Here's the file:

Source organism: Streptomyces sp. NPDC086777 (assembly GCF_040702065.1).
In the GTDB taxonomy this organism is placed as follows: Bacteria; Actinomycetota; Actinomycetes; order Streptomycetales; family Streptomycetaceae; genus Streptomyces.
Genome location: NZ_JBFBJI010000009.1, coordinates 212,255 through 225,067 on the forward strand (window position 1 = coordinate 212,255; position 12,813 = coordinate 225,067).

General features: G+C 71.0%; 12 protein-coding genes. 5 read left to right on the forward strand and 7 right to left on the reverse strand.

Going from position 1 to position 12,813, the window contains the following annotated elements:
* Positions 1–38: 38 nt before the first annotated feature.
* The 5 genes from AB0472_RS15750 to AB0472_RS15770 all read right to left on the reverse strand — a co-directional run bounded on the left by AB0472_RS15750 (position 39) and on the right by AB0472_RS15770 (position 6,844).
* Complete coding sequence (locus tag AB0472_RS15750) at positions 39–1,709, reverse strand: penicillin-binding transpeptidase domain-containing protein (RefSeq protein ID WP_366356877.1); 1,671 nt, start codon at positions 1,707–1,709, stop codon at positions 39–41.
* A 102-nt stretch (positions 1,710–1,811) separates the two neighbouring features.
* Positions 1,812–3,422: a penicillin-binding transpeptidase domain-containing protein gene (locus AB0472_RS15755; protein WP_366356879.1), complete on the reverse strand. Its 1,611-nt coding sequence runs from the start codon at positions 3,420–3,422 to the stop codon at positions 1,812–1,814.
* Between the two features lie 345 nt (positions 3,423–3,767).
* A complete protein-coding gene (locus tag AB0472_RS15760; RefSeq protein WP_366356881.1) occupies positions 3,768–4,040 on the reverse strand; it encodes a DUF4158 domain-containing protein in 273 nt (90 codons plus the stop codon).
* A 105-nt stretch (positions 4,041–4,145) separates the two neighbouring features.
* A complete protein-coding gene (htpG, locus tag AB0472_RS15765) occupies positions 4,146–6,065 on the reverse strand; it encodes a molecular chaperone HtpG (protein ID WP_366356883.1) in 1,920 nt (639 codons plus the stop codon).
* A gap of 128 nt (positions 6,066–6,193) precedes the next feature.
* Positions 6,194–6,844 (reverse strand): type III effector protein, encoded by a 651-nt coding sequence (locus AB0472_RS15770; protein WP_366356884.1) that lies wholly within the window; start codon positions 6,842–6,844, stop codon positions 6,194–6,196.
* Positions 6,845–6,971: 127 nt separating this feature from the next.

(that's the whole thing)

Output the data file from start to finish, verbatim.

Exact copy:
Source organism: Streptomyces sp. NPDC086777 (assembly GCF_040702065.1).
In the GTDB taxonomy this organism is placed as follows: Bacteria; Actinomycetota; Actinomycetes; order Streptomycetales; family Streptomycetaceae; genus Streptomyces.
Genome location: NZ_JBFBJI010000009.1, coordinates 212,255 through 225,067 on the forward strand (window position 1 = coordinate 212,255; position 12,813 = coordinate 225,067).

General features: G+C 71.0%; 12 protein-coding genes. 5 read left to right on the forward strand and 7 right to left on the reverse strand.

Going from position 1 to position 12,813, the window contains the following annotated elements:
* Positions 1–38: 38 nt before the first annotated feature.
* The 5 genes from AB0472_RS15750 to AB0472_RS15770 all read right to left on the reverse strand — a co-directional run bounded on the left by AB0472_RS15750 (position 39) and on the right by AB0472_RS15770 (position 6,844).
* Complete coding sequence (locus tag AB0472_RS15750) at positions 39–1,709, reverse strand: penicillin-binding transpeptidase domain-containing protein (RefSeq protein ID WP_366356877.1); 1,671 nt, start codon at positions 1,707–1,709, stop codon at positions 39–41.
* A 102-nt stretch (positions 1,710–1,811) separates the two neighbouring features.
* Positions 1,812–3,422: a penicillin-binding transpeptidase domain-containing protein gene (locus AB0472_RS15755; protein WP_366356879.1), complete on the reverse strand. Its 1,611-nt coding sequence runs from the start codon at positions 3,420–3,422 to the stop codon at positions 1,812–1,814.
* Between the two features lie 345 nt (positions 3,423–3,767).
* A complete protein-coding gene (locus tag AB0472_RS15760; RefSeq protein WP_366356881.1) occupies positions 3,768–4,040 on the reverse strand; it encodes a DUF4158 domain-containing protein in 273 nt (90 codons plus the stop codon).
* A 105-nt stretch (positions 4,041–4,145) separates the two neighbouring features.
* A complete protein-coding gene (htpG, locus tag AB0472_RS15765) occupies positions 4,146–6,065 on the reverse strand; it encodes a molecular chaperone HtpG (protein ID WP_366356883.1) in 1,920 nt (639 codons plus the stop codon).
* A gap of 128 nt (positions 6,066–6,193) precedes the next feature.
* Positions 6,194–6,844 (reverse strand): type III effector protein, encoded by a 651-nt coding sequence (locus AB0472_RS15770; protein WP_366356884.1) that lies wholly within the window; start codon positions 6,842–6,844, stop codon positions 6,194–6,196.
* Positions 6,845–6,971: 127 nt separating this feature from the next.